A closer look at core inflation: why it is a measure of economic change

Dive deep into the concept of core inflation, its significance, and why food and energy prices are set aside.
core inflation

Core inflation is the change in the costs of goods and services, intentionally excluding those from the food and energy sectors. This exclusion might raise eyebrows for some, especially considering how integral food and energy are to our daily expenses.

However, the reason for their omission lies in the volatile nature of their prices, which can introduce significant short-term fluctuations in inflation data.

By focusing on core inflation, which is commonly measured using the Consumer Price Index (CPI), analysts and policymakers can obtain a clearer view of the long-term inflationary trends without the noise of the more unpredictable sectors.

Understanding core inflation

Core inflation gets gauged using two primary tools: the CPI and the core personal consumption expenditures (PCE) index. The PCE reflects the prices of items that U.S. consumers buy. It’s vital in pinpointing inflation since inflation tracks the trend of climbing prices. Both core PCE and CPI paint a similar picture. They show us the pulse of inflation in the economy.

Yet, there’s more than one way to measure core inflation. Take the outliers method, for instance. This approach sidelines products with the most dramatic price swings.

Why is core inflation essential? It acts as a probe, shining a light on the deep-rooted, long-term inflation trends. As noted by the Board of Governors of the Federal Reserve System, core inflation holds immense significance in understanding the true nature of inflationary shifts.

Why food and energy prices are excluded

When we measure core inflation, we intentionally leave out food and energy prices. But why?

  1. Volatility: Prices of food and energy change a lot. They can go up or down quickly;
  2. Constant Demand: Even if prices for food and energy rise, we still need them. For instance, if gas becomes expensive, we still need to refuel our cars. Similarly, if grocery prices go up, we still have to buy food;
  3. Trading Factors: Food and energy items, like oil, gas, wheat, and corn, are traded in markets. This trading can cause their prices to swing because of reasons like supply-demand or speculation;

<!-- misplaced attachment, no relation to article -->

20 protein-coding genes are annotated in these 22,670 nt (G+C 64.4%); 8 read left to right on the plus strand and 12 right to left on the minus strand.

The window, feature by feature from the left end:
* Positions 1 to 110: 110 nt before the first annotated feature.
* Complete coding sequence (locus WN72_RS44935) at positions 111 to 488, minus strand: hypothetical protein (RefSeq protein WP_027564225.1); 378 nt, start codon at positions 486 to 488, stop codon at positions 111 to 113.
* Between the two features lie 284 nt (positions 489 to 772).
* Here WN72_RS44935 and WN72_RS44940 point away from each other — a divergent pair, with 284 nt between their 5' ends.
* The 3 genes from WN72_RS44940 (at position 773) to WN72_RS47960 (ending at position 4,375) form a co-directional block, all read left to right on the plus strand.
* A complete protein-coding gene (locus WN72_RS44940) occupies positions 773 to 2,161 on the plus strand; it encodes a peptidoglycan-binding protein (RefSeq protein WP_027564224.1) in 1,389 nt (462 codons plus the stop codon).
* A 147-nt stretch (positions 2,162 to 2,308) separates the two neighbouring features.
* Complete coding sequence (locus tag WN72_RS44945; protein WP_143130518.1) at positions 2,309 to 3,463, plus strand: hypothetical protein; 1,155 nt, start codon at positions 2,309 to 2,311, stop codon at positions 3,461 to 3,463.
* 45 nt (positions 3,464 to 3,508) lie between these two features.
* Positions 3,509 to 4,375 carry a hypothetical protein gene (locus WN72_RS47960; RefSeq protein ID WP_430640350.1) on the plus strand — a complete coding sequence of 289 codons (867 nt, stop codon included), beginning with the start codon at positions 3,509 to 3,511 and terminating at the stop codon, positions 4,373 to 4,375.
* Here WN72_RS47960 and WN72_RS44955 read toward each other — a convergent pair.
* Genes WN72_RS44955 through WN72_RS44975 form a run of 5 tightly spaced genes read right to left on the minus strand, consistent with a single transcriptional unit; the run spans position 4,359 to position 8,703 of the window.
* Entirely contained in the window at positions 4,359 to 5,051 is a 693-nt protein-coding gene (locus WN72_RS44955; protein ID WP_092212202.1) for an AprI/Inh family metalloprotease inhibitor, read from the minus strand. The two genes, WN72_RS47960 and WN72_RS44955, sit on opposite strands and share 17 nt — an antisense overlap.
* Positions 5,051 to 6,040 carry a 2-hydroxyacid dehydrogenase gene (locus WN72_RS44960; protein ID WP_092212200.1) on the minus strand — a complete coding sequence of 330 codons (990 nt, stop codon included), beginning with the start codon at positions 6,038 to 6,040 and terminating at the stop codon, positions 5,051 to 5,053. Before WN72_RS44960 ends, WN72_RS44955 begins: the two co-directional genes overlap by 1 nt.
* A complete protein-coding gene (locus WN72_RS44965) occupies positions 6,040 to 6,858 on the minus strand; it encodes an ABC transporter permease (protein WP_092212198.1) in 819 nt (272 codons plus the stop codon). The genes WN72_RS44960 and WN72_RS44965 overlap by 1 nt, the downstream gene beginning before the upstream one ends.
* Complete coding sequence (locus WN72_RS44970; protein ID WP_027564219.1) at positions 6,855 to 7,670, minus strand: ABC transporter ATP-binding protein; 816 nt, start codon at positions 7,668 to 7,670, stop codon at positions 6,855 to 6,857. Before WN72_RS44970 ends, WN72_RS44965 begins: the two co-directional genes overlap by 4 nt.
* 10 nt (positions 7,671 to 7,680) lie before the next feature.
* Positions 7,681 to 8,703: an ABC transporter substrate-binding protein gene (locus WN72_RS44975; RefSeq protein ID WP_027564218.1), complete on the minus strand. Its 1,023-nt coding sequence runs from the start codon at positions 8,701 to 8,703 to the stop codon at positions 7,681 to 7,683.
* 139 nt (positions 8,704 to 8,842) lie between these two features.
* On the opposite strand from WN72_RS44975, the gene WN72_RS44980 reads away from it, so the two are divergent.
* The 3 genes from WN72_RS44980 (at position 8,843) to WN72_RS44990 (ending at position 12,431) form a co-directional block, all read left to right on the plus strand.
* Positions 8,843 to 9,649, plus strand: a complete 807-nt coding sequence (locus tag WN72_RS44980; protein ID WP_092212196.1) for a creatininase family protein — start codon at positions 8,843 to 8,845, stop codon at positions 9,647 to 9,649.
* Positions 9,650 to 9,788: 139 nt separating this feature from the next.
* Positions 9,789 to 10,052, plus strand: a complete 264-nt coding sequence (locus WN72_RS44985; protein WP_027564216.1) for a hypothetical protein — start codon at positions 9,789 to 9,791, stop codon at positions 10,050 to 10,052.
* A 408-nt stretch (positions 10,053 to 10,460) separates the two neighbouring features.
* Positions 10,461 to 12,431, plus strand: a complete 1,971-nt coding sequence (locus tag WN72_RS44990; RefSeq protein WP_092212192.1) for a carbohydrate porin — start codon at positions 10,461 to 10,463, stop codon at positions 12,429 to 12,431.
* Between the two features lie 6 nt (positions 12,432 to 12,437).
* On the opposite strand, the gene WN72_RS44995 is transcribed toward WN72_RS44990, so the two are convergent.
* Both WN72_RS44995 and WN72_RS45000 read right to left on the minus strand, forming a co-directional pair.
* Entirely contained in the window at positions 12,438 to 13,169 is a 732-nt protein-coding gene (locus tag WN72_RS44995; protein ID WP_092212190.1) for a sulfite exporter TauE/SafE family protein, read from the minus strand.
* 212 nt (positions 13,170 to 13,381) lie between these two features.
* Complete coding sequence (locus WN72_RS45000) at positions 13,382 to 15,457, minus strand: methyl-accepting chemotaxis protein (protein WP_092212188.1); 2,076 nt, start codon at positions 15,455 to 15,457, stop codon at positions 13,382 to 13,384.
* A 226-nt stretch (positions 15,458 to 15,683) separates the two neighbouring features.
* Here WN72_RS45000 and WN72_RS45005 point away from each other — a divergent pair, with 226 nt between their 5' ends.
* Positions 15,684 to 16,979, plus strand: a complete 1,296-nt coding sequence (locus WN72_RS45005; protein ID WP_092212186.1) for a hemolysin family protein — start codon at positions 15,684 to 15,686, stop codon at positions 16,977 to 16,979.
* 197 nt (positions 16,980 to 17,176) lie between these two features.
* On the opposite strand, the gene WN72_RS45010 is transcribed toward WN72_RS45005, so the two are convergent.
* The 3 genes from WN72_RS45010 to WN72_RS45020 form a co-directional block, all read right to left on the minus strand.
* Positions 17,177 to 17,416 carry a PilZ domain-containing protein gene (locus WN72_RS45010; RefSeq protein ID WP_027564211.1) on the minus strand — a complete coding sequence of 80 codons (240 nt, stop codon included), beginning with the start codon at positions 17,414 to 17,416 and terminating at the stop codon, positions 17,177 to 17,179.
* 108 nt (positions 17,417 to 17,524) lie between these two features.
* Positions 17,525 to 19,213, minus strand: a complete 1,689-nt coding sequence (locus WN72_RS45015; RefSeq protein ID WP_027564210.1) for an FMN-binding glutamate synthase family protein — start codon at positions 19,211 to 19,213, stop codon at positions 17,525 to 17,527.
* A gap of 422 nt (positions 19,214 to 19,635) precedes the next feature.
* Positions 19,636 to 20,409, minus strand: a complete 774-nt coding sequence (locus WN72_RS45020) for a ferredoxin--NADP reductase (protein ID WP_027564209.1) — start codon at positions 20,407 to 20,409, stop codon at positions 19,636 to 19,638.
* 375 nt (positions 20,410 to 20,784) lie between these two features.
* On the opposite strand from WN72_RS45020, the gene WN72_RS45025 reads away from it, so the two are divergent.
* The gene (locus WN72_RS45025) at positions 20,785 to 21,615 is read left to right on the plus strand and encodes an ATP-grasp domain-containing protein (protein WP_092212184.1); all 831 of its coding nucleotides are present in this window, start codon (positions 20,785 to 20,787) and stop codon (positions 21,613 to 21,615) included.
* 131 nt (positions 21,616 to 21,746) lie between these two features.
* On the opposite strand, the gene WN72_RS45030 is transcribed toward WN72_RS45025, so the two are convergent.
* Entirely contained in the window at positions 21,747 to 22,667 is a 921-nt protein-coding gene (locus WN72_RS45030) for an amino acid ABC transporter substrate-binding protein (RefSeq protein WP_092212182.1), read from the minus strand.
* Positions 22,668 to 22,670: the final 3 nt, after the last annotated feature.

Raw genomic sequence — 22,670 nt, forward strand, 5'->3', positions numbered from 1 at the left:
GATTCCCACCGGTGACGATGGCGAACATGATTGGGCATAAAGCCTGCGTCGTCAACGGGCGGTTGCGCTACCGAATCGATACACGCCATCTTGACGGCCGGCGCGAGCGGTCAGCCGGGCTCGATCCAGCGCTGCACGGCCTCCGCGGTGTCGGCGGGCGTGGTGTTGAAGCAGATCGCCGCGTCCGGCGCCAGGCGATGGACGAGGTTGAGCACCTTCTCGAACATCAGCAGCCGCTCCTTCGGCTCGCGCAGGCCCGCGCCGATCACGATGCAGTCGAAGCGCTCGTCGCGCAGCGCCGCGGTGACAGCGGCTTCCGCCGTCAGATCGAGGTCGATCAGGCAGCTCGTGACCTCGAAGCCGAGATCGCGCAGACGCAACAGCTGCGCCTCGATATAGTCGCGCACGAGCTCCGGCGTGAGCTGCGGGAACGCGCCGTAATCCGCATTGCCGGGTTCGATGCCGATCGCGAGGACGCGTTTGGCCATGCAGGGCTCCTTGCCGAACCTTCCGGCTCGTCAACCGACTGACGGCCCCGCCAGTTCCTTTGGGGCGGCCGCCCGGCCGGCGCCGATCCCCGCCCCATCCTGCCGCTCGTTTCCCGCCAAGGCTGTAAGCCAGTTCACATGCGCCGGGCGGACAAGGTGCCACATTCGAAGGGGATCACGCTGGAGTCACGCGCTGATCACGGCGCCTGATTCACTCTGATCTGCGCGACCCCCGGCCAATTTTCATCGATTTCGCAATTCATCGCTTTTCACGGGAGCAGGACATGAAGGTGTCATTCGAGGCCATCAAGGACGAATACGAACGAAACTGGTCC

4. External Factors: Things like droughts can suddenly affect food prices, especially crops. Such changes can be short-term but can distort our view of overall inflation.

Because of these reasons, to get a clearer and more stable picture of inflation, professionals choose to exclude food and energy prices when calculating core inflation.

The preferred measure of core inflation

The Federal Reserve leans towards the PCE index over the CPI. Why? PCE offers a view of inflation less swayed by brief price shifts. The Bureau of Economic Analysis (BEA), under the Department of Commerce, plays a role here.

They gauge price changes using gross domestic product (GDP) data, a metric showing the production value of all U.S. goods and services. Alongside this, the BEA factors in monthly retail data and stacks it against the CPI’s consumer prices. This process irons out data hiccups and unveils detailed, lasting trends.

The importance of core inflation

Understanding core inflation is vital. It lays bare the bond between the cost of goods/services and consumer income. Imagine goods and services prices climb, but our paychecks stay the same. That erodes our purchasing power.

In essence, the cash in our pockets doesn’t stretch as far when buying basics. Yet, if wages grow and prices remain steady, our money’s reach expands. And if our investments or home values go up, that’s asset inflation. It gives consumers more to play with.

What is purchasing power?

Simply put, purchasing power pinpoints what our money can get us. It tells us how many goods or services a single money unit can buy. Its relevance?

Well, if inflation marches on, our money’s buying prowess weakens. Inflation chips away at the number of things we can afford with the same amount.

What is volatility?

Volatility delves into how much a security’s returns can swing. Think of it as a gauge showing the spread of returns for a given investment or market index. Generally, a higher volatility signals more risk.

How’s it measured? Common tools include the standard deviation or variance of returns from that investment or index.

What is gross domestic product (GDP)?

GDP represents the total value of all goods and services produced within a nation’s borders over a set time. Essentially, it’s a country’s economic report card, reflecting its economic wellness. Whether it’s yearly or quarterly, like the U.S. does, GDP provides a snapshot.

And here’s a key detail: the figures are in real terms. That means they account for price changes, stripping away inflation’s effects. In this way, GDP offers a clear-eyed look at a country’s economic output, uninflated by price hikes.

Read also: Inflation: the countries where it is currently highest in Europe

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